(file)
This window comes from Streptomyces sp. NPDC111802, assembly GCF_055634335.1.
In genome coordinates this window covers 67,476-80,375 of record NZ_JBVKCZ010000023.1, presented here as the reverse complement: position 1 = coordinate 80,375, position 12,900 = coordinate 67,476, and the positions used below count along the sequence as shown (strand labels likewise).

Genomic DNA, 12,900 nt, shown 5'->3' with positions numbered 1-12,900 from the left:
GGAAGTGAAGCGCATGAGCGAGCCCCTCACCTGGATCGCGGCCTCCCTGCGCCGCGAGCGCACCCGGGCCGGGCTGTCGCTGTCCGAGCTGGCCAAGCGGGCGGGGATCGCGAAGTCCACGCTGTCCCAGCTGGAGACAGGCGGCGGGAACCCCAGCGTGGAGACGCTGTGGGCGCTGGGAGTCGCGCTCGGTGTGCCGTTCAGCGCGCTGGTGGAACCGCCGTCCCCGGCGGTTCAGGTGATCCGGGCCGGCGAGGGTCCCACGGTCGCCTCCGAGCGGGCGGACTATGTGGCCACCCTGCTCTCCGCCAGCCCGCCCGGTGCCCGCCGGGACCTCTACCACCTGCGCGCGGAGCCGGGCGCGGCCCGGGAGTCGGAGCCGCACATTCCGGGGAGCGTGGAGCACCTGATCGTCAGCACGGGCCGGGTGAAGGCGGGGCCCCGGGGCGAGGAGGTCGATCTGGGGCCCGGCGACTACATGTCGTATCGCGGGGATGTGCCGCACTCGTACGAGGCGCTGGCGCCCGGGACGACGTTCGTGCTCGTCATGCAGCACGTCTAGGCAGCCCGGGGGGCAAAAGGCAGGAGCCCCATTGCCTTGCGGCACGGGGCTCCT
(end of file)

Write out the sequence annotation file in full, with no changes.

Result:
This window comes from Streptomyces sp. NPDC111802, assembly GCF_055634335.1.
In genome coordinates this window covers 67,476-80,375 of record NZ_JBVKCZ010000023.1, presented here as the reverse complement: position 1 = coordinate 80,375, position 12,900 = coordinate 67,476, and the positions used below count along the sequence as shown (strand labels likewise).

Genomic DNA, 12,900 nt, shown 5'->3' with positions numbered 1-12,900 from the left:
GGAAGTGAAGCGCATGAGCGAGCCCCTCACCTGGATCGCGGCCTCCCTGCGCCGCGAGCGCACCCGGGCCGGGCTGTCGCTGTCCGAGCTGGCCAAGCGGGCGGGGATCGCGAAGTCCACGCTGTCCCAGCTGGAGACAGGCGGCGGGAACCCCAGCGTGGAGACGCTGTGGGCGCTGGGAGTCGCGCTCGGTGTGCCGTTCAGCGCGCTGGTGGAACCGCCGTCCCCGGCGGTTCAGGTGATCCGGGCCGGCGAGGGTCCCACGGTCGCCTCCGAGCGGGCGGACTATGTGGCCACCCTGCTCTCCGCCAGCCCGCCCGGTGCCCGCCGGGACCTCTACCACCTGCGCGCGGAGCCGGGCGCGGCCCGGGAGTCGGAGCCGCACATTCCGGGGAGCGTGGAGCACCTGATCGTCAGCACGGGCCGGGTGAAGGCGGGGCCCCGGGGCGAGGAGGTCGATCTGGGGCCCGGCGACTACATGTCGTATCGCGGGGATGTGCCGCACTCGTACGAGGCGCTGGCGCCCGGGACGACGTTCGTGCTCGTCATGCAGCACGTCTAGGCAGCCCGGGGGGCAAAAGGCAGGAGCCCCATTGCCTTGCGGCACGGGGCTCCT